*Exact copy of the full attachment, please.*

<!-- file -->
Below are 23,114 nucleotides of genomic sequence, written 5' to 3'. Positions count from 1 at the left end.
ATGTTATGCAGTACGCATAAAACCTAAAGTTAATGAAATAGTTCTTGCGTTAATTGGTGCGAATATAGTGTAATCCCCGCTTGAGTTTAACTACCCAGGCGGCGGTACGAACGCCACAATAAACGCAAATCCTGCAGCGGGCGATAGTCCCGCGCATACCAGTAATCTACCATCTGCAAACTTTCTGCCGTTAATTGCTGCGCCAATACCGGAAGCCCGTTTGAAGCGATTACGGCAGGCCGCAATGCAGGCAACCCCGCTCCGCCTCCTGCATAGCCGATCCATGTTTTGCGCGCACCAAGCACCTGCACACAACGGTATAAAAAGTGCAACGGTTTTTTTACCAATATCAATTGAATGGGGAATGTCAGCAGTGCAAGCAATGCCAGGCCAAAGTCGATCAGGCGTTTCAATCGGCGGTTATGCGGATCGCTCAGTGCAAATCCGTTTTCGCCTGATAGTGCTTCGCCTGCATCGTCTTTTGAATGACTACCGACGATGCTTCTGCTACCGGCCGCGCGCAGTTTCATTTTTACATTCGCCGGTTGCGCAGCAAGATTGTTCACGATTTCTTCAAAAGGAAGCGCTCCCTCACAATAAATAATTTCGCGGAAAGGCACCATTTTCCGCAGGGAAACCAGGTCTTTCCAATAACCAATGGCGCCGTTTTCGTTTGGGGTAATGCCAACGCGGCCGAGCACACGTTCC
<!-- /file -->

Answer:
Below are 23,114 nucleotides of genomic sequence, written 5' to 3'. Positions count from 1 at the left end.
ATGTTATGCAGTACGCATAAAACCTAAAGTTAATGAAATAGTTCTTGCGTTAATTGGTGCGAATATAGTGTAATCCCCGCTTGAGTTTAACTACCCAGGCGGCGGTACGAACGCCACAATAAACGCAAATCCTGCAGCGGGCGATAGTCCCGCGCATACCAGTAATCTACCATCTGCAAACTTTCTGCCGTTAATTGCTGCGCCAATACCGGAAGCCCGTTTGAAGCGATTACGGCAGGCCGCAATGCAGGCAACCCCGCTCCGCCTCCTGCATAGCCGATCCATGTTTTGCGCGCACCAAGCACCTGCACACAACGGTATAAAAAGTGCAACGGTTTTTTTACCAATATCAATTGAATGGGGAATGTCAGCAGTGCAAGCAATGCCAGGCCAAAGTCGATCAGGCGTTTCAATCGGCGGTTATGCGGATCGCTCAGTGCAAATCCGTTTTCGCCTGATAGTGCTTCGCCTGCATCGTCTTTTGAATGACTACCGACGATGCTTCTGCTACCGGCCGCGCGCAGTTTCATTTTTACATTCGCCGGTTGCGCAGCAAGATTGTTCACGATTTCTTCAAAAGGAAGCGCTCCCTCACAATAAATAATTTCGCGGAAAGGCACCATTTTCCGCAGGGAAACCAGGTCTTTCCAATAACCAATGGCGCCGTTTTCGTTTGGGGTAATGCCAACGCGGCCGAGCACACGTTCC